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20 December 2007

Working in Retirement?

Newark, NJ – With today’s longer life expectancies, fewer Americans can afford to rely on their personal savings for 20, 30, or more years in retirement. Whether they need money, simply enjoy working, or both, many Baby Boomers are finding the bright line between the working years and retirement years morphing into a continuum – a gradual progression from more work time to more leisure time – or alternating periods of work and leisure.
“Retirement isn't what it used to be,” said Jill Perlin, vice president, Prudential’s Retirement and Wealth Planning group. “Current trends are showing us that pre-retirees should not rely on Social Security as their only source of retirement income. That, combined with the shortage of traditional pensions and today’s low personal savings rates, means many retirees may have to consider alternative sources of retirement income. When you factor in the increased costs of living in the golden years, longer life spans and the reality that many Baby Boomers expect to care for loved ones in retirement, working in retirement is becoming an increasingly common option for retirees.”
As today’s Baby Boomers continue to redefine retirement, many have come to the realization that working longer may help provide them with greater security in retirement. However, there are numerous considerations that older workers should keep in mind as they contemplate whether, how long, and how much to work during retirement. Working in retirement may also pose certain challenges – ranging from finding opportunities that meet their lifestyle requirements to financial impediments, such as a possible reduction of Social Security benefits for those who are under their full retirement age. In addition, Social Security retirement benefits become subject to income taxes if total income exceeds certain thresholds.
Although older workers may express a desire to work, research shows that they may experience more difficulty in finding a job after having lost a job. According to a recent survey, older workers are generally seen as more productive, particularly in white-collar jobs; however, they are also often perceived as more expensive. Many companies may not be prepared to offer phased retirement arrangements or non-traditional career paths that involve fewer hours, more flexibility, or less responsibility -- options that make working in retirement an increasingly attractive choice for many retirees.
The passage of the recent Pension Protection Act may pave the way for a higher prevalence of phased retirement programs, and make working in retirement more financially viable for older workers who are entitled to defined benefit pensions. Many companies are considering the issue of knowledge retention and transfer, and may be willing to consider providing flexibility for near and recent retirees.
According to Perlin, continuing to work in retirement may provide additional opportunities to accumulate savings in retirement vehicles, even for individuals who have already begun taking distributions. However, she cautions that individuals should be tax-wise in their selection of retirement vehicles and asset allocation.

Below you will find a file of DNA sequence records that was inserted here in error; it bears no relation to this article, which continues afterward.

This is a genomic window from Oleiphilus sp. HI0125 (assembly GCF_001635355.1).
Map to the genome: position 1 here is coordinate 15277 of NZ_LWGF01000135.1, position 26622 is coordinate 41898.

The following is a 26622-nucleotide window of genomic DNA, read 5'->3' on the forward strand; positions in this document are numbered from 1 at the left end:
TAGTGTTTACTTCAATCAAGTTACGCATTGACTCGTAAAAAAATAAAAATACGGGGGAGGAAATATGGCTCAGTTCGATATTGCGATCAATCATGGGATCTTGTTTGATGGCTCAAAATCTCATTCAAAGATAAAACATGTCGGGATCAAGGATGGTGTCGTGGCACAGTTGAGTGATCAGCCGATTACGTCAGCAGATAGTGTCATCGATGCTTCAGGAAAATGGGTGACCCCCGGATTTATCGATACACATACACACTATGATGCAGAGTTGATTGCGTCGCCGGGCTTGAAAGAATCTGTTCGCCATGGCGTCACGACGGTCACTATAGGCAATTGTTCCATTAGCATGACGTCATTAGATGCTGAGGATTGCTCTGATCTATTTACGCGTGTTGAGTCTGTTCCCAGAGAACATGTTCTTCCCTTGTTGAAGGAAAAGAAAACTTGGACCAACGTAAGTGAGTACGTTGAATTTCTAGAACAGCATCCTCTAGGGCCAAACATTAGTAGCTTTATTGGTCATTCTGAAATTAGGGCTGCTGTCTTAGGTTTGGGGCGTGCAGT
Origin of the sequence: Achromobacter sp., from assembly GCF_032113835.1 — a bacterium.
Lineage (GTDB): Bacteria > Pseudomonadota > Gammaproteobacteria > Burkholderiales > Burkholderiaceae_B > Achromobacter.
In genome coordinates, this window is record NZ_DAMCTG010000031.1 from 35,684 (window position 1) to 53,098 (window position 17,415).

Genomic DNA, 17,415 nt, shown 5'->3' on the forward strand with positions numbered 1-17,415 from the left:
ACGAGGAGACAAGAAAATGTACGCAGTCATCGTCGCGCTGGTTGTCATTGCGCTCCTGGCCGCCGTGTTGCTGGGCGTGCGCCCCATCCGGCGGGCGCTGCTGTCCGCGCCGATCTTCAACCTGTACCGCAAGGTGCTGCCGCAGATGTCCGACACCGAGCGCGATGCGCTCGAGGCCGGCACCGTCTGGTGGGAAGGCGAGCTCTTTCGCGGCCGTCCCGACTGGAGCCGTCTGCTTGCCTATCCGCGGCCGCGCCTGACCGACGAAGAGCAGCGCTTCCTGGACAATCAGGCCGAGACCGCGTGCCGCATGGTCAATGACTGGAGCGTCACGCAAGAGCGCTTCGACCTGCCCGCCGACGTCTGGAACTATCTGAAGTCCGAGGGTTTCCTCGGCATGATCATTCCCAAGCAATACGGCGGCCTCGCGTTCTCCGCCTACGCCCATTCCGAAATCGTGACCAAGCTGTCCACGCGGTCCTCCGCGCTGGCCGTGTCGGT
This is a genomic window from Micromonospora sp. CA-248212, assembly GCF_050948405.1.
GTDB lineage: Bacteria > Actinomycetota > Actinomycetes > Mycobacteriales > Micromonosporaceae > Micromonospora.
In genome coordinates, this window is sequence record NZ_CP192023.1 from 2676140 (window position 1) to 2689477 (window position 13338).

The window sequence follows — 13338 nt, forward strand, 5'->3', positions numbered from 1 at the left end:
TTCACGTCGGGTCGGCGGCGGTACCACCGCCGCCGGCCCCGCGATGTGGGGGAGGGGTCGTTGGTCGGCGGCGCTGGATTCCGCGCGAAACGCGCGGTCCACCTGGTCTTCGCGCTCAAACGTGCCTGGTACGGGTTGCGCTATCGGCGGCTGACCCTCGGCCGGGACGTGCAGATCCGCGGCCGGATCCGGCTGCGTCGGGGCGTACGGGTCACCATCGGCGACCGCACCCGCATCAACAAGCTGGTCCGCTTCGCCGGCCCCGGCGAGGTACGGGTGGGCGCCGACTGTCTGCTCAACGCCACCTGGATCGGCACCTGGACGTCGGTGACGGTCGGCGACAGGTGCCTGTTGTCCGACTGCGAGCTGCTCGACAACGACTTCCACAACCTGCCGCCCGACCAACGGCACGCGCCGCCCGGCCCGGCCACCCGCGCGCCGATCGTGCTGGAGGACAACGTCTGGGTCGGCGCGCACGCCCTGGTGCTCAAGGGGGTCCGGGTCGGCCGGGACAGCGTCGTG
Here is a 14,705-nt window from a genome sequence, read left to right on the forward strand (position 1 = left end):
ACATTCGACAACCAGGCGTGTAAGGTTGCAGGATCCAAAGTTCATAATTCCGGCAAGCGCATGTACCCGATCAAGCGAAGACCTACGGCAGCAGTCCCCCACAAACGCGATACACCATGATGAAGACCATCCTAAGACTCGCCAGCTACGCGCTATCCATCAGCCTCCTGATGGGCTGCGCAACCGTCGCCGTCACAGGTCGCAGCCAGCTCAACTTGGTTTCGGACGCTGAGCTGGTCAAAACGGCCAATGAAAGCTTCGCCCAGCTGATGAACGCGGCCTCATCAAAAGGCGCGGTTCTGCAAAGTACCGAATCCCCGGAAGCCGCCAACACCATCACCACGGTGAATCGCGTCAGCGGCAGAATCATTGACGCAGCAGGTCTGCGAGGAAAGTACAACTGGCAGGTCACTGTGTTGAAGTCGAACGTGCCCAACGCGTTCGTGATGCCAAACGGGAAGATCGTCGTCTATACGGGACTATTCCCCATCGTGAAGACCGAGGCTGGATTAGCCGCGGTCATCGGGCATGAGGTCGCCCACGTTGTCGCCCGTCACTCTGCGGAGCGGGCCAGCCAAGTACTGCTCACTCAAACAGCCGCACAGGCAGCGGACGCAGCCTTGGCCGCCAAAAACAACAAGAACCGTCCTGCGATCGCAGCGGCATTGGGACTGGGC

“There is no one-size-fits-all answer to the question of how to most effectively minimize taxes on retirement distributions,” Perlin continued. “So, it is critically important that while they are still working, pre-retirees understand the tax and non-tax considerations of the retirement savings vehicles they have selected. When considering how to make retirement assets last, it is important to consider tax liabilities inherent in the assets, and determine how best to manage unlocking those tax liabilities over time.”

For more information about important retirement considerations and choices, review and download a copy of The Fourth Pillar: Retirement Choices brochure at Prudential’s website,

Prudential Financial, Inc. (NYSE: PRU), a financial services leader with approximately $637 billion of assets under management as of September 30, 2007, has operations in the United States, Asia, Europe, and Latin America. Leveraging its heritage of life insurance and asset management expertise, Prudential is focused on helping individual and institutional customers grow and protect their wealth. The company’s well-known Rock symbol is an icon of strength, stability, expertise and innovation that has stood the test of time.
Prudential's businesses offer a variety of products and services, including life insurance, annuities, retirement-related services, mutual funds, investment management, and real estate services. For more information, please visit
Prudential, its affiliates, its distributors and their respective representatives do not provide tax, accounting or legal advice. Any tax statements contained herein were not intended or written to be used, and cannot be used for the purpose of avoiding U.S. federal, state or local tax penalties. Please consult your own independent advisor as to any tax, accounting or legal statements made herein.
Insurance products issued by The Prudential Insurance Company of America, Newark, NJ, and its affiliates.
Securities products and services offered through Prudential Investment Management Services LLC and Prudential Annuities Distributors, Inc. All are Prudential Financial companies, and each is responsible for its own financial condition and contractual obligations.
IFS-A141713 Ed 12/2007
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